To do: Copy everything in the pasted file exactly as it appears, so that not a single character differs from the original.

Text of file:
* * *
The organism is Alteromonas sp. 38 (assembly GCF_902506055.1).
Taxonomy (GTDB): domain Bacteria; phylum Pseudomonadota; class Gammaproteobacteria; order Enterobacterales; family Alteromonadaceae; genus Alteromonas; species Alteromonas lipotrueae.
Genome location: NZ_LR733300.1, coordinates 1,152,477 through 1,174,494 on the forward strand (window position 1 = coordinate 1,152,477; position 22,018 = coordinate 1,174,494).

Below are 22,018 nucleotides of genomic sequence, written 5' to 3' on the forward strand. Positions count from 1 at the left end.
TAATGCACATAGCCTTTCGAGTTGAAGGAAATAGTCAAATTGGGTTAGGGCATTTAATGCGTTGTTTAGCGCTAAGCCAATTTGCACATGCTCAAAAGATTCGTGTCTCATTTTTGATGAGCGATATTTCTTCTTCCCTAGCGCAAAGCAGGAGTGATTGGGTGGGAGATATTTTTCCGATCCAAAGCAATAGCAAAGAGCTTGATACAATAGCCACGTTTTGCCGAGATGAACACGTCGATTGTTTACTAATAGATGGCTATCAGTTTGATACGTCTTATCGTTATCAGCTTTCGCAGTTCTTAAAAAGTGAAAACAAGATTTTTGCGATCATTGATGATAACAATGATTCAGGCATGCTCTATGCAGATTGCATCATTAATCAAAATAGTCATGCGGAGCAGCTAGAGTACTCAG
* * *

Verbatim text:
The organism is Alteromonas sp. 38 (assembly GCF_902506055.1).
Taxonomy (GTDB): domain Bacteria; phylum Pseudomonadota; class Gammaproteobacteria; order Enterobacterales; family Alteromonadaceae; genus Alteromonas; species Alteromonas lipotrueae.
Genome location: NZ_LR733300.1, coordinates 1,152,477 through 1,174,494 on the forward strand (window position 1 = coordinate 1,152,477; position 22,018 = coordinate 1,174,494).

Below are 22,018 nucleotides of genomic sequence, written 5' to 3' on the forward strand. Positions count from 1 at the left end.
TAATGCACATAGCCTTTCGAGTTGAAGGAAATAGTCAAATTGGGTTAGGGCATTTAATGCGTTGTTTAGCGCTAAGCCAATTTGCACATGCTCAAAAGATTCGTGTCTCATTTTTGATGAGCGATATTTCTTCTTCCCTAGCGCAAAGCAGGAGTGATTGGGTGGGAGATATTTTTCCGATCCAAAGCAATAGCAAAGAGCTTGATACAATAGCCACGTTTTGCCGAGATGAACACGTCGATTGTTTACTAATAGATGGCTATCAGTTTGATACGTCTTATCGTTATCAGCTTTCGCAGTTCTTAAAAAGTGAAAACAAGATTTTTGCGATCATTGATGATAACAATGATTCAGGCATGCTCTATGCAGATTGCATCATTAATCAAAATAGTCATGCGGAGCAGCTAGAGTACTCAG